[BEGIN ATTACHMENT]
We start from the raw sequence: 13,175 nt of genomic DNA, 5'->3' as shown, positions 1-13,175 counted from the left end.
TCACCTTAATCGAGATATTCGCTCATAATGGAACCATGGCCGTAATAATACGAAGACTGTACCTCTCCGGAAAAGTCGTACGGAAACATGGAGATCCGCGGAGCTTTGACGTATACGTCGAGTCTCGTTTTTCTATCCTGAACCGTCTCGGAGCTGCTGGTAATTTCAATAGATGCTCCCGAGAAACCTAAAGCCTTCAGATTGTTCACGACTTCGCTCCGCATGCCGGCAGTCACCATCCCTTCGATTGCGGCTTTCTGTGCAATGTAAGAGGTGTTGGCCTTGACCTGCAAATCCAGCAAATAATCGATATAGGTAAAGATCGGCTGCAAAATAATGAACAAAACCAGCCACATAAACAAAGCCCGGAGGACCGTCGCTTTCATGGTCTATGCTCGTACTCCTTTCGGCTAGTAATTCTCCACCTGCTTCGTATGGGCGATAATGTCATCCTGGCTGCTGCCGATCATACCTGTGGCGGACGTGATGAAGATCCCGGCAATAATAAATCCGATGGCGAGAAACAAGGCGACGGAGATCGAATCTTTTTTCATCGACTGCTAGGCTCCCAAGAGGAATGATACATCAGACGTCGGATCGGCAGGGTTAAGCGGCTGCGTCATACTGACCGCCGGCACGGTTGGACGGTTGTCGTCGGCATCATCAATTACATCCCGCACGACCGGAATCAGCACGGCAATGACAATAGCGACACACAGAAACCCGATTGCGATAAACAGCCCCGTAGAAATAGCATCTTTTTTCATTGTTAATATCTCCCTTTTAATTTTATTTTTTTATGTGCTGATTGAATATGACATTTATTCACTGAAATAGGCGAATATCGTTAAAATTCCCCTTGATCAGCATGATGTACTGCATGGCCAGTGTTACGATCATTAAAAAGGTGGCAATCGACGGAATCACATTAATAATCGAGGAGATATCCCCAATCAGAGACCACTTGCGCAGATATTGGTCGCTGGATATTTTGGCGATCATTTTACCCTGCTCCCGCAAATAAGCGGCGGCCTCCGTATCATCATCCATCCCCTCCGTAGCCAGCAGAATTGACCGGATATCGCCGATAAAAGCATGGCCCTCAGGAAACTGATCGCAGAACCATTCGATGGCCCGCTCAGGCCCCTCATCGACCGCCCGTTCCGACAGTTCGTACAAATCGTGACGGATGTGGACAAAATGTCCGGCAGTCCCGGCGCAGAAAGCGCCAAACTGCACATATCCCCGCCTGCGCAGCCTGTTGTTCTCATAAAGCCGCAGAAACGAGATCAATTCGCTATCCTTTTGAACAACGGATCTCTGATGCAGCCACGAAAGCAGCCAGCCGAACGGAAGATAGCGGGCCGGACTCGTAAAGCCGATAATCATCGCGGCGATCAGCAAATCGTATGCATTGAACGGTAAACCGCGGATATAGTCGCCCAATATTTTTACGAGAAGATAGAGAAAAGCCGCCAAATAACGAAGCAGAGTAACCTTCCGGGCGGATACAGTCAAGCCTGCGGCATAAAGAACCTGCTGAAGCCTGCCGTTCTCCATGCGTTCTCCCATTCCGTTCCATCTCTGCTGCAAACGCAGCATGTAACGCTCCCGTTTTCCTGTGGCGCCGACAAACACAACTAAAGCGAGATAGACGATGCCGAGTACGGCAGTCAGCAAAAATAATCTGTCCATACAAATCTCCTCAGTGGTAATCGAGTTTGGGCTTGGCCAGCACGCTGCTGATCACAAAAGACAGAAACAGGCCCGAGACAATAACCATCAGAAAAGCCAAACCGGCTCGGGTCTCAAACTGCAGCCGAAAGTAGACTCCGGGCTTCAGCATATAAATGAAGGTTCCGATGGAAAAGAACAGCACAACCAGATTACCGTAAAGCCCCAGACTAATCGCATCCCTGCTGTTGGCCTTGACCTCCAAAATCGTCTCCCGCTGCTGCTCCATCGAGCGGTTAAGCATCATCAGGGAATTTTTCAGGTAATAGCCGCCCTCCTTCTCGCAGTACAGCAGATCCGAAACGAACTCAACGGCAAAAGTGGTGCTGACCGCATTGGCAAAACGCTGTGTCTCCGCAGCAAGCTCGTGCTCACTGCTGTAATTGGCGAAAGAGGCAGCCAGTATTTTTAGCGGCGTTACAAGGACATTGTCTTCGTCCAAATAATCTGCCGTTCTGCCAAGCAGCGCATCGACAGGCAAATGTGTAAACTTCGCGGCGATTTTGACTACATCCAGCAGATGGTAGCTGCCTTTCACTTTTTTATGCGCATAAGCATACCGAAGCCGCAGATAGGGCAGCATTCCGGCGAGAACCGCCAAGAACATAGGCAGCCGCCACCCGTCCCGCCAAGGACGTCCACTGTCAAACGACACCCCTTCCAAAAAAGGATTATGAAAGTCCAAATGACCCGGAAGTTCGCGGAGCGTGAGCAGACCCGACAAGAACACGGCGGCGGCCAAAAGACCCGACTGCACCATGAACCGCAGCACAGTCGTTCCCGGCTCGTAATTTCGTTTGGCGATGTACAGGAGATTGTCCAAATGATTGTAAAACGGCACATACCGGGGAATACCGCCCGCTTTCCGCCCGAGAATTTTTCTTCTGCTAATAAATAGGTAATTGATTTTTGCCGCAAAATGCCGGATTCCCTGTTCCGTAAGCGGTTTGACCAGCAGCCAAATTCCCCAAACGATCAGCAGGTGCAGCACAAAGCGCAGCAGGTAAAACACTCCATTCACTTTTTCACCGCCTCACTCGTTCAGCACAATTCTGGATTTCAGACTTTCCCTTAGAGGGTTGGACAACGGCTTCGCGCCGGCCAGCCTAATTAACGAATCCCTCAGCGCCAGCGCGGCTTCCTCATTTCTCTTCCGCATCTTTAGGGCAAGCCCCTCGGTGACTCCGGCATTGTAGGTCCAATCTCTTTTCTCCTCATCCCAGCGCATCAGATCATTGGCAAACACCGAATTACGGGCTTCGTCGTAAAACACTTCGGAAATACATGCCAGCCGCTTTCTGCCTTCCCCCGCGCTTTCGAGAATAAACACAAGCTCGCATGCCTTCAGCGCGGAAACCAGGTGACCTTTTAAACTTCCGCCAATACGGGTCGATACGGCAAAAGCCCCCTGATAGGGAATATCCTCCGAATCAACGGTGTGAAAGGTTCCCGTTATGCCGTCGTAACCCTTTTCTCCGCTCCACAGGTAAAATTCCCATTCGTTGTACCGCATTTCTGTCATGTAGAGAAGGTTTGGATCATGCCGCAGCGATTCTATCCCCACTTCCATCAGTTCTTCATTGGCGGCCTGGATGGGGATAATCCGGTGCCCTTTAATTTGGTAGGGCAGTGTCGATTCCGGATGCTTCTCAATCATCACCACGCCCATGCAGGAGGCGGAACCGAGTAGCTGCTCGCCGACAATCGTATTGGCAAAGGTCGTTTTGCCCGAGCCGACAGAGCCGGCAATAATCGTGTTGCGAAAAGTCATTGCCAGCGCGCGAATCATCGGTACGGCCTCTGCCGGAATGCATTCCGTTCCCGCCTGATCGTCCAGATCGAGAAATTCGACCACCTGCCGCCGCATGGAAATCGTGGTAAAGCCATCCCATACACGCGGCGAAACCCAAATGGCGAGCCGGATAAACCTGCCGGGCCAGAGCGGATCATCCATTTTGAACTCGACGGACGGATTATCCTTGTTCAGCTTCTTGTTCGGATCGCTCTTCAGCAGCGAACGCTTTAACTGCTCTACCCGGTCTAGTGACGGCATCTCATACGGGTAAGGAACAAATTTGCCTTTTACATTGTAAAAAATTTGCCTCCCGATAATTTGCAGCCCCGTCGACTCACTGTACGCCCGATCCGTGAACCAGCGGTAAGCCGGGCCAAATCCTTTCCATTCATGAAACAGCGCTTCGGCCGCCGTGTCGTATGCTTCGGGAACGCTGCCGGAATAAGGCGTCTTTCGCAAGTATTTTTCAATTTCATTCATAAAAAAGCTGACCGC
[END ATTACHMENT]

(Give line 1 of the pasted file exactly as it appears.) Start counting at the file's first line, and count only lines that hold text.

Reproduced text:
We start from the raw sequence: 13,175 nt of genomic DNA, 5'->3' as shown, positions 1-13,175 counted from the left end.